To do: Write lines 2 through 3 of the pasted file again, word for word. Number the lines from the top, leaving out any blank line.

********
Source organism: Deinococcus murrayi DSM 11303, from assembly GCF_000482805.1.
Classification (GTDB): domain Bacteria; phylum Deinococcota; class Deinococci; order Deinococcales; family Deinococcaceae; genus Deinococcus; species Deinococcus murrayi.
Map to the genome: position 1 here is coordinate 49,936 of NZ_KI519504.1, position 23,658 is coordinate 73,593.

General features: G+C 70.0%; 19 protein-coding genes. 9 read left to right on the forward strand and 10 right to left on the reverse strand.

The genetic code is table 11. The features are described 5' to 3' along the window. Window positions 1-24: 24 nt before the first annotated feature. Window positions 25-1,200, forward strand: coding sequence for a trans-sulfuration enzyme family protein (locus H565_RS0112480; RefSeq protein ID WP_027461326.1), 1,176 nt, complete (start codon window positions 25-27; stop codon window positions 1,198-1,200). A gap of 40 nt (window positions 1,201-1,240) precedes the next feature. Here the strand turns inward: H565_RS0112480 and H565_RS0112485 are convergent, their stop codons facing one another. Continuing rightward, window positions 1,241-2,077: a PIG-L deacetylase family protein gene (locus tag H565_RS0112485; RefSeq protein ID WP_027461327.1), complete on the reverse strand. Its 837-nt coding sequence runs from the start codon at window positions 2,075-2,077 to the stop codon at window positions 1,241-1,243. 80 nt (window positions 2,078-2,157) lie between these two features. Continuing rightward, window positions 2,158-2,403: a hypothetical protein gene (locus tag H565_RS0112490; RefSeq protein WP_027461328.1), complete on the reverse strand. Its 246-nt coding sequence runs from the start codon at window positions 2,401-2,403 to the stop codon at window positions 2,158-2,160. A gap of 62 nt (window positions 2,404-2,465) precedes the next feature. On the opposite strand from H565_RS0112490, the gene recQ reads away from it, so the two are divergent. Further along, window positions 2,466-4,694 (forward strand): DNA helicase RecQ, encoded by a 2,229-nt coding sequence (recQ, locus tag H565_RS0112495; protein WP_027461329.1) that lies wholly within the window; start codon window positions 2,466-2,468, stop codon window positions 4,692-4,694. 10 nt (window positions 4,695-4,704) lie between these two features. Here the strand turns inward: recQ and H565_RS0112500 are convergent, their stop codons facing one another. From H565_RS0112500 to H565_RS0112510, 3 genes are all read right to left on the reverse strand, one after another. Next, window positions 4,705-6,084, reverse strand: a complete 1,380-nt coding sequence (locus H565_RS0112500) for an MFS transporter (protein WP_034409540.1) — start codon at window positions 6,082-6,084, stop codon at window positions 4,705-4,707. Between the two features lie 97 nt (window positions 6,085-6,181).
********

Classification (GTDB): domain Bacteria; phylum Deinococcota; class Deinococci; order Deinococcales; family Deinococcaceae; genus Deinococcus; species Deinococcus murrayi.
Map to the genome: position 1 here is coordinate 49,936 of NZ_KI519504.1, position 23,658 is coordinate 73,593.